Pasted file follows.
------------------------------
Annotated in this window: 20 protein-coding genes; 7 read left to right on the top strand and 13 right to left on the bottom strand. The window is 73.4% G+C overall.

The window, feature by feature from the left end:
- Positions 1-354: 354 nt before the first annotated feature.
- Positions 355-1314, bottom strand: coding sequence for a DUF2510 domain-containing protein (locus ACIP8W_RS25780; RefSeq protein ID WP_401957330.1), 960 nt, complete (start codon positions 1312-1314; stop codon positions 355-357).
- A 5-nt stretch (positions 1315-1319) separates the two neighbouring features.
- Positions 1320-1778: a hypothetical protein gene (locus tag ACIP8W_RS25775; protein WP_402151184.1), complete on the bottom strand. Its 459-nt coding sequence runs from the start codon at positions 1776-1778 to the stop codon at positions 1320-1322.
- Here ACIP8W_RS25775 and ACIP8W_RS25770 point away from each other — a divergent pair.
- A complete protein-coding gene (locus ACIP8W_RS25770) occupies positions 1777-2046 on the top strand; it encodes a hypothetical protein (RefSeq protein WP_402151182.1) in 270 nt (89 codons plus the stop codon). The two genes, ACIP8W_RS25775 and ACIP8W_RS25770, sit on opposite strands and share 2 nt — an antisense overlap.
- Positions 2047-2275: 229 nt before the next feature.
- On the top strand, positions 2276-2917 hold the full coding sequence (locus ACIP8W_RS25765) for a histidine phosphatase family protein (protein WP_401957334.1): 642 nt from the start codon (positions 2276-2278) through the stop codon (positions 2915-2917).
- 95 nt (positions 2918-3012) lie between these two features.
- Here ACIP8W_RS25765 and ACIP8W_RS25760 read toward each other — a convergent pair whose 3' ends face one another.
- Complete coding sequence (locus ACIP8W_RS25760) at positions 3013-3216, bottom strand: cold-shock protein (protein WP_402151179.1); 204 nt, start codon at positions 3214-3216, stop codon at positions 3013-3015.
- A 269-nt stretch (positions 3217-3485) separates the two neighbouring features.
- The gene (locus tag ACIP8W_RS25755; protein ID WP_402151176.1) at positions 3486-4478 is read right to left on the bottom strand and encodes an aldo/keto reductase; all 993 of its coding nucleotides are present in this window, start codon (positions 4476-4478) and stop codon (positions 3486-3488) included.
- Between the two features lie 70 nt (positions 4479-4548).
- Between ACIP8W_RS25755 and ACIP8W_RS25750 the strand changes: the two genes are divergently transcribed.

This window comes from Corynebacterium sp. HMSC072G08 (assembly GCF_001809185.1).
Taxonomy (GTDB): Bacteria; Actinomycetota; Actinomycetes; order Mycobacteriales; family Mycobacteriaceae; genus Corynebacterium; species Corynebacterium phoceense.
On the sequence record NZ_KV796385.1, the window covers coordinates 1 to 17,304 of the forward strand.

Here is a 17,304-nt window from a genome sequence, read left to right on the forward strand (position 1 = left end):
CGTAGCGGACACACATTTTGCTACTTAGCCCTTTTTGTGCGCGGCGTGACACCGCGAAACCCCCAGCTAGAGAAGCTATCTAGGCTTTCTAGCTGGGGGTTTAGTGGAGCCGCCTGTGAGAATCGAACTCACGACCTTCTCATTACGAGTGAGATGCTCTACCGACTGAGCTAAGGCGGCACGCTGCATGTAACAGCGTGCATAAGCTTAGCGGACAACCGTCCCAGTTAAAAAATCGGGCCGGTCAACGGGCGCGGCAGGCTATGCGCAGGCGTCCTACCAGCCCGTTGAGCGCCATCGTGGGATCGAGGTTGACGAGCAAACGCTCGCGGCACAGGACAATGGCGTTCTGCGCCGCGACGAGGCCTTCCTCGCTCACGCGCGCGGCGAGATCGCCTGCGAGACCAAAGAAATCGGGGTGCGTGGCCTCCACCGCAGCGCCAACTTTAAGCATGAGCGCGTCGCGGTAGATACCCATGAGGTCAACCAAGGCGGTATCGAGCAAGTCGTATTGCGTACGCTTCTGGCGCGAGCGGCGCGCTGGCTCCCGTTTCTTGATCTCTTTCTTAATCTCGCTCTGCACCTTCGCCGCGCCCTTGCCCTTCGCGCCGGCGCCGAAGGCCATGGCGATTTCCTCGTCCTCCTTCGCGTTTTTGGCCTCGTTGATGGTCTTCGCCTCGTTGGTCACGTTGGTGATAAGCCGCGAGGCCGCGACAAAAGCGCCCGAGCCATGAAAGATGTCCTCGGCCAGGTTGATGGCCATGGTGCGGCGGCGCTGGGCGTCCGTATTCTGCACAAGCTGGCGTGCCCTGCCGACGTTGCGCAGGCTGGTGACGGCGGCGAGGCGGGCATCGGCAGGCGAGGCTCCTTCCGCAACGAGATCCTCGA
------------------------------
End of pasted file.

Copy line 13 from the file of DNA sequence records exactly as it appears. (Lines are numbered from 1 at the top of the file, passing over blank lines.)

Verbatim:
- Complete coding sequence (locus ACIP8W_RS25760) at positions 3013-3216, bottom strand: cold-shock protein (protein WP_402151179.1); 204 nt, start codon at positions 3214-3216, stop codon at positions 3013-3015.